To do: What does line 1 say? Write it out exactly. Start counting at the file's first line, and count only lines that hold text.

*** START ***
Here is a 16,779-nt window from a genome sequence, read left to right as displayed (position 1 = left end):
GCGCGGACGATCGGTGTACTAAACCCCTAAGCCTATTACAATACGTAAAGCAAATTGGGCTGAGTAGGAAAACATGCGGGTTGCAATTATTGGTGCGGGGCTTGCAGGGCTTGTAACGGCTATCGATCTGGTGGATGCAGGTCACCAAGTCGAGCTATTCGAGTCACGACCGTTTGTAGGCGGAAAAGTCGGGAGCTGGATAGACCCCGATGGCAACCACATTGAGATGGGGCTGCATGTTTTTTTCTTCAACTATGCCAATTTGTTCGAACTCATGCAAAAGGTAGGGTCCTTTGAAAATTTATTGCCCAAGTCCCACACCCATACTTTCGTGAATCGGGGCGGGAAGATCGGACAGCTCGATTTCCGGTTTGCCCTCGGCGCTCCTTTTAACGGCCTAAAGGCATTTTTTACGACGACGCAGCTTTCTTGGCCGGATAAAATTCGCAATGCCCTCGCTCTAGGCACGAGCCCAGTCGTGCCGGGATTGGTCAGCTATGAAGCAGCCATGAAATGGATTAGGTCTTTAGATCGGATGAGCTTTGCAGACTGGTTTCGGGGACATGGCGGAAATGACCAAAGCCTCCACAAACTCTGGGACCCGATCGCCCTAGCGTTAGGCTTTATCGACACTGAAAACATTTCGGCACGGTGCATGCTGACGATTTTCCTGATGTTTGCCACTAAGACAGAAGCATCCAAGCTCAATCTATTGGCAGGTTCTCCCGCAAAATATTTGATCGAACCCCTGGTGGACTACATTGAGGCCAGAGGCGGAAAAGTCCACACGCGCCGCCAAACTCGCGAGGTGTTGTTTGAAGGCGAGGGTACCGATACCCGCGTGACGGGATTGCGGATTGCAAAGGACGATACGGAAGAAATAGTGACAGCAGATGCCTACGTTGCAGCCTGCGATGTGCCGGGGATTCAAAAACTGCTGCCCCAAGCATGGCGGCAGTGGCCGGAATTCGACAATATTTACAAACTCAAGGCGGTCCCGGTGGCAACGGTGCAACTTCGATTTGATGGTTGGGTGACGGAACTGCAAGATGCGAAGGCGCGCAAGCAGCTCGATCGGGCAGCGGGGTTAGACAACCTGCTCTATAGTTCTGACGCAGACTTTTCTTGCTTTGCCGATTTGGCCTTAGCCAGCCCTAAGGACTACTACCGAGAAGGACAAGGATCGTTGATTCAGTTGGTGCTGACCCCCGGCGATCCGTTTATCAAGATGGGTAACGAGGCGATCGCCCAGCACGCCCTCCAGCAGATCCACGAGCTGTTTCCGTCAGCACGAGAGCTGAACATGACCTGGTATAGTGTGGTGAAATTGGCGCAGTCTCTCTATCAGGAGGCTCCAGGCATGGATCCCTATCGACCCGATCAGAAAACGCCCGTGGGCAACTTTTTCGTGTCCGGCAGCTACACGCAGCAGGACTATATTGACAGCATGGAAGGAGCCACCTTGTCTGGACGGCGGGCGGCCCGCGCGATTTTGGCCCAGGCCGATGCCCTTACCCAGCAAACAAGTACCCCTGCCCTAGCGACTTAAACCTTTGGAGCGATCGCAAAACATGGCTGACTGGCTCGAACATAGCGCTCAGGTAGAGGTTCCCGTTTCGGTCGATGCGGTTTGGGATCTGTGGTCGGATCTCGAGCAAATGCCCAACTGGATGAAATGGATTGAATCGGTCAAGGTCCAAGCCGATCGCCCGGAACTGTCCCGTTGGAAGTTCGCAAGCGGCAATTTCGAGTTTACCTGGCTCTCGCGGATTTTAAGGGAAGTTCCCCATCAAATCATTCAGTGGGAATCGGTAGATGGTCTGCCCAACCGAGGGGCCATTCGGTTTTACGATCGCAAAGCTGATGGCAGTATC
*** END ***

Here is a 16,779-nt window from a genome sequence, read left to right as displayed (position 1 = left end):